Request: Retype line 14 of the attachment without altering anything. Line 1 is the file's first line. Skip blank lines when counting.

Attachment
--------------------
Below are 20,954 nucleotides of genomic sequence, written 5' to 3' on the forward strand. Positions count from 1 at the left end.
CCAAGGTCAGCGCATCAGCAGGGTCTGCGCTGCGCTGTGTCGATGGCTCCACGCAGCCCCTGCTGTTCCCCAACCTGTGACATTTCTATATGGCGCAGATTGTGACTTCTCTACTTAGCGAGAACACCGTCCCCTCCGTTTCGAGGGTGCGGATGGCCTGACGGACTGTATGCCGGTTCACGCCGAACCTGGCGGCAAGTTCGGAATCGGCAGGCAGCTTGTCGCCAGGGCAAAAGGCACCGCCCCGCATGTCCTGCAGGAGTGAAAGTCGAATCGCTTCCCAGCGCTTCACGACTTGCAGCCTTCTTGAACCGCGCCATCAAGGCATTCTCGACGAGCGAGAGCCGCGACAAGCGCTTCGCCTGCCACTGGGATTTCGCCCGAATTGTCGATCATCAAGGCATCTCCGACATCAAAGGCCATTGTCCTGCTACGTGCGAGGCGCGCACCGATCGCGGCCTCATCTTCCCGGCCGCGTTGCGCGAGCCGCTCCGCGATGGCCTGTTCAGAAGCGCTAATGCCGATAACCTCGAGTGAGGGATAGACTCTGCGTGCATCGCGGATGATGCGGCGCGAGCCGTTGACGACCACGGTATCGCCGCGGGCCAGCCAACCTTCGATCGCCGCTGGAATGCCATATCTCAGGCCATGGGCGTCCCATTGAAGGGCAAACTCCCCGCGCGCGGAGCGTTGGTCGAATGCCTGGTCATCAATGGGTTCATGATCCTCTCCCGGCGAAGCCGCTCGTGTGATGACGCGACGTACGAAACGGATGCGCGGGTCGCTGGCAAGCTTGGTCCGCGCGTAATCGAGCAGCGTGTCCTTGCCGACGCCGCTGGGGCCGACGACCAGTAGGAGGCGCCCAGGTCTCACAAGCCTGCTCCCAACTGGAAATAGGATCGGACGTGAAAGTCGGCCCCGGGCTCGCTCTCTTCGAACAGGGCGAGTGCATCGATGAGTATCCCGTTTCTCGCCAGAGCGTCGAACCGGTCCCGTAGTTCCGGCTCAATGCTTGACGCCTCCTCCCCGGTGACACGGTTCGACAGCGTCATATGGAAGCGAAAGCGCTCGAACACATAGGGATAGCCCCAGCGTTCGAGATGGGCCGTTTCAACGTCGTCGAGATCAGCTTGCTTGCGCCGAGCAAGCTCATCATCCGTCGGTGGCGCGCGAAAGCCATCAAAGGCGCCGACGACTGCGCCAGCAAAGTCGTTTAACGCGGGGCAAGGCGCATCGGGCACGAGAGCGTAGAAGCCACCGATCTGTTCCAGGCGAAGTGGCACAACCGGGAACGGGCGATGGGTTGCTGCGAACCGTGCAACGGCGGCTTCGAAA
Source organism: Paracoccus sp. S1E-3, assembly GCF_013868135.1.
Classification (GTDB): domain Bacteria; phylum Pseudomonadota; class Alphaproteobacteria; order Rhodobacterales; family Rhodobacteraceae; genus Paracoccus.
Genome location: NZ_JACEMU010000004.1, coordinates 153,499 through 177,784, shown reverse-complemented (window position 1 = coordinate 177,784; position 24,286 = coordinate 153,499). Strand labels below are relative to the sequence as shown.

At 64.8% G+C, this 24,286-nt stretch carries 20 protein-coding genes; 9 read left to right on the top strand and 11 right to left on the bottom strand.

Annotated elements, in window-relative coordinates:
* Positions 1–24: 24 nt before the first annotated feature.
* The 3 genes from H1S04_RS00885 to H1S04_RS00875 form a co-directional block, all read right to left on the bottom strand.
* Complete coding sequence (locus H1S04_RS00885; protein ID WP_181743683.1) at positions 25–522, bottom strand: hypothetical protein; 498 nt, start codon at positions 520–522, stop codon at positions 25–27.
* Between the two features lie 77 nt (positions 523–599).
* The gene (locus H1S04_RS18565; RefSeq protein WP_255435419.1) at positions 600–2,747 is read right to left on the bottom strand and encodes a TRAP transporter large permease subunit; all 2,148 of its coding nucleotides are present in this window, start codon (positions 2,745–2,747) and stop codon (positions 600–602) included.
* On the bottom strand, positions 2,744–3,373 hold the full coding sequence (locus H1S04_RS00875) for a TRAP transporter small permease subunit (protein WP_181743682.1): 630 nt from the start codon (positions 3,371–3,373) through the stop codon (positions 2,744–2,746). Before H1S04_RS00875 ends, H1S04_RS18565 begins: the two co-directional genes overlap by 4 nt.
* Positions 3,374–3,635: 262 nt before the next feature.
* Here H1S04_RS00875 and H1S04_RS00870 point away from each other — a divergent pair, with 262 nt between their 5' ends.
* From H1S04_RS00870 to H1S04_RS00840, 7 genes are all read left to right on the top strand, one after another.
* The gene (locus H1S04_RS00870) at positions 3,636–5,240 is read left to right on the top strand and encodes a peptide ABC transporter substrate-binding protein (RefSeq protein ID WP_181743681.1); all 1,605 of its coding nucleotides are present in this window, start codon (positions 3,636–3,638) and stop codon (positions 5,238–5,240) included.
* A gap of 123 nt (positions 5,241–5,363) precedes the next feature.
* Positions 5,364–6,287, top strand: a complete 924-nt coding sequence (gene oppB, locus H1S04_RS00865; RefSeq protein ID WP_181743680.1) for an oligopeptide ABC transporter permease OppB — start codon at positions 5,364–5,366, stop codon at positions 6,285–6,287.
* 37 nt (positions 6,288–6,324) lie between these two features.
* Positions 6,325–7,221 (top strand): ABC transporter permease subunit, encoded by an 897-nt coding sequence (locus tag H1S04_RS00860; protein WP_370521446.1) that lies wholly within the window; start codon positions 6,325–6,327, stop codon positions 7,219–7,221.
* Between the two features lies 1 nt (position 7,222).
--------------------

* Positions 3,374–3,635: 262 nt before the next feature.